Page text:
24 March 2011
This section can be summarised by one question: how do companies get finance when bank lending remains stagnant?
After the credit crunch rocked the money markets in 2008 traditional forms of financing became scarce. Despite net bank lending to businesses rising by £4.4bn in January 2011 - after a massive £34bn drop the month before - it remains well short of pre-recession levels. Companies previously reliant on bank debt have had to look elsewhere. And as the three general counsel in this section show, companies and their legal teams have had to become increasingly imaginative when it comes to refinancing debt and funding acquisitions.
Although there was a slight upturn in the volume and value of UK M&A activity in the second half of 2010, it was only a small rise. The year to 12 December saw a total of 3,488 deals with some UK involvement, with a total value of $308.9bn (£197.84bn). In terms of volume - the measure viewed as more relevant when examining the rate of recovery for the M&A market - the year-on-year rise was only 2.6 per cent. Yet compared with 2008, that is a two-year fall of 21 per cent. Before the economic crisis the three companies profiled here - Aegis Group, Liberty Global and Porterbrook Leasing - were all aggressive in the M&A space, and while all saw a slump in acquisitions in 2009 they have since managed to step up their activities. Each has achieved this through different means.
Bonds’ new mission
One solution has been the high-yield bond market, which has seen sustained growth since the latter part of 2009. One of the most prominent examples is media outfit Liberty Global. While bank lending has dried up, the company’s appetite for acquisitions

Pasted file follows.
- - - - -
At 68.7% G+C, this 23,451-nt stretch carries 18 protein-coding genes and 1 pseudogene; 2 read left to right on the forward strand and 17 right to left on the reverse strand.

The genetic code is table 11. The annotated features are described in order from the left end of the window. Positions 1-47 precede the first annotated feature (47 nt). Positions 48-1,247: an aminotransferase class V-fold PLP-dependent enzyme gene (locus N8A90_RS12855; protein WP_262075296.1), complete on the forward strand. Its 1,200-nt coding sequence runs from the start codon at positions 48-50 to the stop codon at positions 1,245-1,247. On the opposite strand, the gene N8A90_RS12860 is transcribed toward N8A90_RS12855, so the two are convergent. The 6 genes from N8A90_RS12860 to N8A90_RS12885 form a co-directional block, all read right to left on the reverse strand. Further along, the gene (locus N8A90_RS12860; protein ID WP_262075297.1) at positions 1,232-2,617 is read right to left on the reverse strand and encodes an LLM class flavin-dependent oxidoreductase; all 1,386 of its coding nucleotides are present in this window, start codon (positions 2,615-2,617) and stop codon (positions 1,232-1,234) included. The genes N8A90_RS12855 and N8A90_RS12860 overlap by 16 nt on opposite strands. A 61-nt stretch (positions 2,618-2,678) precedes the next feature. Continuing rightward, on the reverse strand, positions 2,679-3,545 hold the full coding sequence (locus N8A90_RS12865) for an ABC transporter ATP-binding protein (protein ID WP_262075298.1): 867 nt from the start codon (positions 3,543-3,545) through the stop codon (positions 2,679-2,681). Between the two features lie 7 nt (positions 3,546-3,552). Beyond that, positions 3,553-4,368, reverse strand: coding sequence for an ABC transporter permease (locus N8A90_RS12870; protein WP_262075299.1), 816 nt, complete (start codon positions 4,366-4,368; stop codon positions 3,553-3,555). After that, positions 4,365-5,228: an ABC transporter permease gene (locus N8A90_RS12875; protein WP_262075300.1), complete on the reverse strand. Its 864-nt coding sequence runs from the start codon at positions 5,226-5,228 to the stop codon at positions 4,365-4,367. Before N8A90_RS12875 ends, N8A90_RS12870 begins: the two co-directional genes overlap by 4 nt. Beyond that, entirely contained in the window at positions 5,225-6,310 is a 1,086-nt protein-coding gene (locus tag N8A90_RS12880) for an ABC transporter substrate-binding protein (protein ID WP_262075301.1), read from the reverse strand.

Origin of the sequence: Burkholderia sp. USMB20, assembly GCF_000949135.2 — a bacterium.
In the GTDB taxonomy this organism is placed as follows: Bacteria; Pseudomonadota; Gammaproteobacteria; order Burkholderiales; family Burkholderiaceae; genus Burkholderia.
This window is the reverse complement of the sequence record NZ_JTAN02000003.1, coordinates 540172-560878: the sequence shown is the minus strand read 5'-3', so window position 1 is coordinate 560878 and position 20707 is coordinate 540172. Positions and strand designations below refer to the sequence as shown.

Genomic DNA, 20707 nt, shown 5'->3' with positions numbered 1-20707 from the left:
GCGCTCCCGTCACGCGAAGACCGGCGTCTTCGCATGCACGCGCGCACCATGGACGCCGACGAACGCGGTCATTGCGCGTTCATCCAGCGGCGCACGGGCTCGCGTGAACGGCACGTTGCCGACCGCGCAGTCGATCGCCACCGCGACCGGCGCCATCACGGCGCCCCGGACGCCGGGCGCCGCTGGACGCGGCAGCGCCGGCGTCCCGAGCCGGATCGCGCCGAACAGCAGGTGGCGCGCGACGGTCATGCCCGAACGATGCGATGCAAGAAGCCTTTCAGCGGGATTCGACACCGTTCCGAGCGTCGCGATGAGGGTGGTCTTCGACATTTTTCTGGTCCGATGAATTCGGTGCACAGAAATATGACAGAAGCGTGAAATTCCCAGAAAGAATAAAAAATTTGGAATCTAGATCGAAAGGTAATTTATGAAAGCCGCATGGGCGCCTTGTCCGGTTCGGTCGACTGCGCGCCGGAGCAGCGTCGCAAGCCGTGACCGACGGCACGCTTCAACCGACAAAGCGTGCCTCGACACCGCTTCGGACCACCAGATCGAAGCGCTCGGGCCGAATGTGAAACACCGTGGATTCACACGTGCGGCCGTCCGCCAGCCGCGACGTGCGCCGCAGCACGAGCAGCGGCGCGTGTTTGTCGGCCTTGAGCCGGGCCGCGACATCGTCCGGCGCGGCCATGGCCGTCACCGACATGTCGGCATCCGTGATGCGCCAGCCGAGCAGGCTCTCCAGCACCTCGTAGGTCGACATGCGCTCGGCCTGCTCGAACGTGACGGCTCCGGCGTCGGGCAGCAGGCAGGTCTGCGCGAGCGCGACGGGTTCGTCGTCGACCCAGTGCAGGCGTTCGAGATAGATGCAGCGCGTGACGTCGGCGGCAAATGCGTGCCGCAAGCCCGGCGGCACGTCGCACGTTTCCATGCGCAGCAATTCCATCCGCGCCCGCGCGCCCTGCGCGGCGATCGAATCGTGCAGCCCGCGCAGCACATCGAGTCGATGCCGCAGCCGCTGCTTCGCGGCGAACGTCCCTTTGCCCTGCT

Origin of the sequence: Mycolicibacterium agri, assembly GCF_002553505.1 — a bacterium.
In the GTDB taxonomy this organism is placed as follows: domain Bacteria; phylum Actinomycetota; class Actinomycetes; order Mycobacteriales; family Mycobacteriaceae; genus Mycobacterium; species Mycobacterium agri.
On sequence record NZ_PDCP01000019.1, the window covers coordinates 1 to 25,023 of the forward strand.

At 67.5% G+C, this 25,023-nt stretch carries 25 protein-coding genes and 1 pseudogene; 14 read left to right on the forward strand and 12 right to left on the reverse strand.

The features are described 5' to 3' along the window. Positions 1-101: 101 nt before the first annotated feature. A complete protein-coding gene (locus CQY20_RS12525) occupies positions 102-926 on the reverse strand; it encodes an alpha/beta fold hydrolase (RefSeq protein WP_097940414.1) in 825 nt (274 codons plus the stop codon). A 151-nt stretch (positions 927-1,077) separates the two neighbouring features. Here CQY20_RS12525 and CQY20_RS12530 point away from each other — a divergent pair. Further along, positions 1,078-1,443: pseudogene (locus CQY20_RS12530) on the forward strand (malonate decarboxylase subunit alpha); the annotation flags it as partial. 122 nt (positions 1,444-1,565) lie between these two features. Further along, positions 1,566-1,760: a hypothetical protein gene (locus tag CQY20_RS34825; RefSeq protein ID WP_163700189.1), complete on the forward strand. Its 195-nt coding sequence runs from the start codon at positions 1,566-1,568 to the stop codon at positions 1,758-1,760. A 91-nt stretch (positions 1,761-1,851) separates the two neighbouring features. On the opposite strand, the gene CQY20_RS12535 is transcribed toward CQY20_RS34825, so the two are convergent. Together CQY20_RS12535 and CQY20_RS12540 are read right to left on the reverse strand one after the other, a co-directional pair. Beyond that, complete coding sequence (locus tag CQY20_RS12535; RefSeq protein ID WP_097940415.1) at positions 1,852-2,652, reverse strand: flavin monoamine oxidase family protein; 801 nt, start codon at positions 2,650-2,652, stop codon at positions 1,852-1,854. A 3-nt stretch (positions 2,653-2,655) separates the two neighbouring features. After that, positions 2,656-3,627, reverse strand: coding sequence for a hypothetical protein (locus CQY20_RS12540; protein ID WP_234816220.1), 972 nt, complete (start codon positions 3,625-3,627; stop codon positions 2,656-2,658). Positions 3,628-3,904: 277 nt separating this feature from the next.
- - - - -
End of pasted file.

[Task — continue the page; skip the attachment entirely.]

certainly has not. Liberty first made headlines towards the end of 2009 with its e3.5bn (£3.01bn) acquisition of German cable company Unitymedia, a deal that involved high-yield financing.
Liberty returned to the high-yield bond market again last year with an innovative e500m issuance via a special purpose vehicle used to refinance its debt, a deal in which legal chief Jeremy Evans played a leading role.
Marketing giant Aegis may have seen its acquisition activity curtailed when the financial crisis first hit, but by the end of 2009 it was eager to re-enter the market. Its solution came through a combination of convertible bonds and a private placement in the US. This allowed Aegis to repay its short-term debt borrowings and extend its debt maturity, but more importantly it also allowed the company to build up a war chest to pursue acquisitions. It went on to acquire Australian marketing company Michael Communications for A$363m (£226.4m).
Rolling stock company (Rosco) Porterbrook raised more than £500m last year with two capital market bonds, allowing it to see through a highly complex refinancing. Legal head Stephen McGurk describes how the bonds were used to refinance debt from the company’s takeover, which came six months after the crash of Lehman Brothers. When the bonds were eventually launched, it effectively reopened the sterling bond market which had stalled following the sovereign debt crisis.
The deal was pioneering in that Porterbrook was the first UK Rocso to go to the capital markets to refinance acquisition debt. Its two rivals have since followed its lead. Like Liberty and Aegis, Porterbrook used the facility to finance an acquisition, in this case purchasing £54m of rolling stock from train operator Southern.
While bank lending is predicted to increase in the coming months, most commentators now believe the financial structures discussed in the next few pages are to stay. The challenge for in-house lawyers is to get to grips quickly with the challenges of the new landscape.